Herald-Leader Editorial

Shining example of leadership; let's hope Suu Kyi's spirit is infectious

September 27, 2012 

US Suu Kyi

Aung San Suu Kyi, center, last week received the Congressional Gold Medal from House Speaker John Boehner, left, as former first lady Laura Bush, House Democratic Leader Nancy Pelosi, Secretary of State Hillary Rodham Clinton and Senate Republican Leader Mitch McConnell watched.


One of the world's most inspiring political figures, Aung San Suu Kyi, acknowledged the long and outspoken support she received from Sen. Mitch McConnell with a speech Monday at the University of Louisville, where she also dined amidst the colorful kitsch of Lynn's Paradise Cafe.

It really is a small world.

Suu Kyi was in the United States to accept honors she received during the 15 years a military dictatorship kept her under house arrest in her native Burma. On a 17-day American tour, she said she hoped Burma's fledgling democracy can learn from the U.S.

But, really, we need to learn from her.

Suu Kyi has reached out to her former jailers, the military junta that cut off Burma from the world, snuffed all dissent and inflicted great suffering on her and her family.

"We are beginning to learn to work together," she said at the U.S. Institute of Peace. "We are beginning to learn the art of compromise, give and take, achievement of consensus. It is good that this is beginning in the legislature and we hope this will spread and become part of the political culture of Burma."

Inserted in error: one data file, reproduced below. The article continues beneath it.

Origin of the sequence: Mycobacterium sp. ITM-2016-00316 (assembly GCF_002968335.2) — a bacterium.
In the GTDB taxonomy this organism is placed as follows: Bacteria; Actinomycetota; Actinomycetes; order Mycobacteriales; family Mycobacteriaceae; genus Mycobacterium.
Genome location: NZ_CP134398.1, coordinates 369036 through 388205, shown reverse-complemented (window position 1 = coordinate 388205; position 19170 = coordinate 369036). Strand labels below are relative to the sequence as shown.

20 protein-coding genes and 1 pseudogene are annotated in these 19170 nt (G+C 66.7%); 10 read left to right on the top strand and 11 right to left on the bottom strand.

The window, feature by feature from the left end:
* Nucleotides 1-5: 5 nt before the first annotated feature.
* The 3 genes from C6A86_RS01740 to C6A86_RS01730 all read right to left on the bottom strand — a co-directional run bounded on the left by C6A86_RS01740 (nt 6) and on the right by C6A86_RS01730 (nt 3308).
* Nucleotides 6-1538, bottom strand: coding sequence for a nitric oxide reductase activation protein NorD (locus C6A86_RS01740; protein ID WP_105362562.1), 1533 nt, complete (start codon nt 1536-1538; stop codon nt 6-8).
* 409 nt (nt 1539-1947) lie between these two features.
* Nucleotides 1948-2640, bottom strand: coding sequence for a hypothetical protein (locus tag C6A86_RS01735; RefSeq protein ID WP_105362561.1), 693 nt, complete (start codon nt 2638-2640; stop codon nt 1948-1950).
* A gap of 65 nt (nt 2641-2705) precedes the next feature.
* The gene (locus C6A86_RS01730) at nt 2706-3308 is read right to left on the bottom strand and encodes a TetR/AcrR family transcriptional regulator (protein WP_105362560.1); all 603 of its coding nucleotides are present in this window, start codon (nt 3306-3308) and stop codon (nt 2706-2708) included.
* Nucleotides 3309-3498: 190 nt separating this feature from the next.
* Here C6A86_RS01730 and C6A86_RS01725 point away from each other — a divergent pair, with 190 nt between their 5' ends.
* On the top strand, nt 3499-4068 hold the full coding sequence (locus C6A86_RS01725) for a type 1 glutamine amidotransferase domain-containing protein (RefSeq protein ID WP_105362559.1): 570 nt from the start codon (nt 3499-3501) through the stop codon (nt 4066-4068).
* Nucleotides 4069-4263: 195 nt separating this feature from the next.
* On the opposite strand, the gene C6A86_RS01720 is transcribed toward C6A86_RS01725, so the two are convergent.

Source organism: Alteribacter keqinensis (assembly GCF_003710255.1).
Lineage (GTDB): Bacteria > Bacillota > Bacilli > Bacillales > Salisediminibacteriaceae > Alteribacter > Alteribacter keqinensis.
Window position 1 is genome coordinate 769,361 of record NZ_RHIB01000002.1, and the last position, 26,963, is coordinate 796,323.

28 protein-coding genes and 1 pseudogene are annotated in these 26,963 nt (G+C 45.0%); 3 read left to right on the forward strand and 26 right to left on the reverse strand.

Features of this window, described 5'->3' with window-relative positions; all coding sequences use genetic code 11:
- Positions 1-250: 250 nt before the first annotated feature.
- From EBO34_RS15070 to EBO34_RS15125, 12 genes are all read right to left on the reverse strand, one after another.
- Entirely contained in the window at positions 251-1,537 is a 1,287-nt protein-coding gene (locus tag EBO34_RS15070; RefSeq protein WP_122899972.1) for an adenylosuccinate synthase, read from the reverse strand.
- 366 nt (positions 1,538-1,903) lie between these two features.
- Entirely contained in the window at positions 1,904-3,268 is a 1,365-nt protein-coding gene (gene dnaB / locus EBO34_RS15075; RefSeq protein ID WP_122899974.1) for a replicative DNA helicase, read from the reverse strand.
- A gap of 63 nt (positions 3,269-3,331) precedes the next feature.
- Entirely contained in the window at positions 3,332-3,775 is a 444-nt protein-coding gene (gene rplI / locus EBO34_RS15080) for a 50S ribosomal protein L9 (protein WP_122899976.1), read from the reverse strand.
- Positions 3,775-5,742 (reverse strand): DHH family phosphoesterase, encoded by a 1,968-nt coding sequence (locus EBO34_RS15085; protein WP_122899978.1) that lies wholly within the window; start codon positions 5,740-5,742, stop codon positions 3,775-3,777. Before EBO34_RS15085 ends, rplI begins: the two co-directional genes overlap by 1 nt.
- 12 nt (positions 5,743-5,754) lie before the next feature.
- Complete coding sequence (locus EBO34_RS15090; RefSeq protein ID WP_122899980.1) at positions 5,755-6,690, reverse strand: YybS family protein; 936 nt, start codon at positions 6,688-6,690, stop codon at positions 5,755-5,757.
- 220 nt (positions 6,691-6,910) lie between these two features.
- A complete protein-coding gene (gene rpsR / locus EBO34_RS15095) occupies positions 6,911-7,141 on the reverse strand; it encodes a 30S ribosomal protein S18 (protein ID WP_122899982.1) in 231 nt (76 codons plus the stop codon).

We'd love to know what Senate Republican Leader McConnell, grand master of division and obstruction, thought when he heard that.

At a time when American political culture has been poisoned and Congress all but paralyzed by knee-jerk partisanship, let's hope McConnell and his colleagues took some inspiration from Suu Kyi's remarkable spirit of reconciliation.

McConnell has said he became interested in Burma after reading a newspaper article in 1990 about Suu Kyi being kept under house arrest after her political party won 80 percent of the seats in Parliament.

McConnell became one of Suu Kyi's most important allies in Washington and helped ratchet up the economic pressure on the Southeast Asian nation's dictatorship.

McConnell was one of the first Americans to visit her in Burma after her release. And, along with Secretary of State Hillary Clinton, he was among those flanking her as she received the Congressional Gold Medal. He praised her "luminous heroism."

Suu Kyi is now a member of parliament and leads an opposition party that could take power in upcoming elections. She is second in power only to President Thein Sein, the former general who, bowing to international and internal pressures, initiated democratic reforms and released her in late 2010.

A Nobel laureate, she has said: "It is not power that corrupts, but fear. Fear of losing power corrupts those who wield it and fear of the scourge of power corrupts those who are subject to it."

If Suu Kyi can reach out to those who brutally repressed her and her fellow Burmese, you have to wonder: Would it kill McConnell to reach out to a Democratic president every once in a while?

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